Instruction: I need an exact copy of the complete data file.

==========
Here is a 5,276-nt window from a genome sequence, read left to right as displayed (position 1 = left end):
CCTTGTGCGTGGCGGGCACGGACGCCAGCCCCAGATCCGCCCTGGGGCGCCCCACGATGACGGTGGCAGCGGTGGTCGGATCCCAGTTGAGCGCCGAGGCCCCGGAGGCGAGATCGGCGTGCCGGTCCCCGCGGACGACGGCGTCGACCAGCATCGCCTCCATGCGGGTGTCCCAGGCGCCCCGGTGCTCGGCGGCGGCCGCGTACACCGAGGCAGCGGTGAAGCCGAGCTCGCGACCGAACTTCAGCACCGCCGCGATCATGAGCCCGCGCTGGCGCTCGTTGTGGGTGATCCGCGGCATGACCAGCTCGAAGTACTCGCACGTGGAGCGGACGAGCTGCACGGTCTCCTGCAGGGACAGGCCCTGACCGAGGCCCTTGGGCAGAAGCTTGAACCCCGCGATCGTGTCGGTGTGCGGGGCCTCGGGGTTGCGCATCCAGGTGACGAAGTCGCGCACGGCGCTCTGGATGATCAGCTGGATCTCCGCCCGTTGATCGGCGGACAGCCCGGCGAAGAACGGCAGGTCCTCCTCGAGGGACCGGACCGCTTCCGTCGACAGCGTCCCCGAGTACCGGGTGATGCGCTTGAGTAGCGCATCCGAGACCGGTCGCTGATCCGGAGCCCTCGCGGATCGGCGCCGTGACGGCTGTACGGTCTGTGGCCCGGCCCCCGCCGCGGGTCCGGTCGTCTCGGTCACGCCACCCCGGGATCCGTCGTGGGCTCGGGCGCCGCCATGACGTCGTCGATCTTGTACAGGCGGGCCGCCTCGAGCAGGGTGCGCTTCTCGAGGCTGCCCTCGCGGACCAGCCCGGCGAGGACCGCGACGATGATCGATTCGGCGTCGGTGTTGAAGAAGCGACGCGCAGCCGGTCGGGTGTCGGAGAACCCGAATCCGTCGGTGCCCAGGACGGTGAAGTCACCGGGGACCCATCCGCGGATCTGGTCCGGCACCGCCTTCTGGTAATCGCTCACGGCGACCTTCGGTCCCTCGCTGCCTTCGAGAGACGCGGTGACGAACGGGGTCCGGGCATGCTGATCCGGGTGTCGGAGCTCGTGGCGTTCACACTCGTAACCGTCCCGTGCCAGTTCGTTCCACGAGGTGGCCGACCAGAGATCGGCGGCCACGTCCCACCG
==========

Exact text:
Here is a 5,276-nt window from a genome sequence, read left to right as displayed (position 1 = left end):
CCTTGTGCGTGGCGGGCACGGACGCCAGCCCCAGATCCGCCCTGGGGCGCCCCACGATGACGGTGGCAGCGGTGGTCGGATCCCAGTTGAGCGCCGAGGCCCCGGAGGCGAGATCGGCGTGCCGGTCCCCGCGGACGACGGCGTCGACCAGCATCGCCTCCATGCGGGTGTCCCAGGCGCCCCGGTGCTCGGCGGCGGCCGCGTACACCGAGGCAGCGGTGAAGCCGAGCTCGCGACCGAACTTCAGCACCGCCGCGATCATGAGCCCGCGCTGGCGCTCGTTGTGGGTGATCCGCGGCATGACCAGCTCGAAGTACTCGCACGTGGAGCGGACGAGCTGCACGGTCTCCTGCAGGGACAGGCCCTGACCGAGGCCCTTGGGCAGAAGCTTGAACCCCGCGATCGTGTCGGTGTGCGGGGCCTCGGGGTTGCGCATCCAGGTGACGAAGTCGCGCACGGCGCTCTGGATGATCAGCTGGATCTCCGCCCGTTGATCGGCGGACAGCCCGGCGAAGAACGGCAGGTCCTCCTCGAGGGACCGGACCGCTTCCGTCGACAGCGTCCCCGAGTACCGGGTGATGCGCTTGAGTAGCGCATCCGAGACCGGTCGCTGATCCGGAGCCCTCGCGGATCGGCGCCGTGACGGCTGTACGGTCTGTGGCCCGGCCCCCGCCGCGGGTCCGGTCGTCTCGGTCACGCCACCCCGGGATCCGTCGTGGGCTCGGGCGCCGCCATGACGTCGTCGATCTTGTACAGGCGGGCCGCCTCGAGCAGGGTGCGCTTCTCGAGGCTGCCCTCGCGGACCAGCCCGGCGAGGACCGCGACGATGATCGATTCGGCGTCGGTGTTGAAGAAGCGACGCGCAGCCGGTCGGGTGTCGGAGAACCCGAATCCGTCGGTGCCCAGGACGGTGAAGTCACCGGGGACCCATCCGCGGATCTGGTCCGGCACCGCCTTCTGGTAATCGCTCACGGCGACCTTCGGTCCCTCGCTGCCTTCGAGAGACGCGGTGACGAACGGGGTCCGGGCATGCTGATCCGGGTGTCGGAGCTCGTGGCGTTCACACTCGTAACCGTCCCGTGCCAGTTCGTTCCACGAGGTGGCCGACCAGAGATCGGCGGCCACGTCCCACCG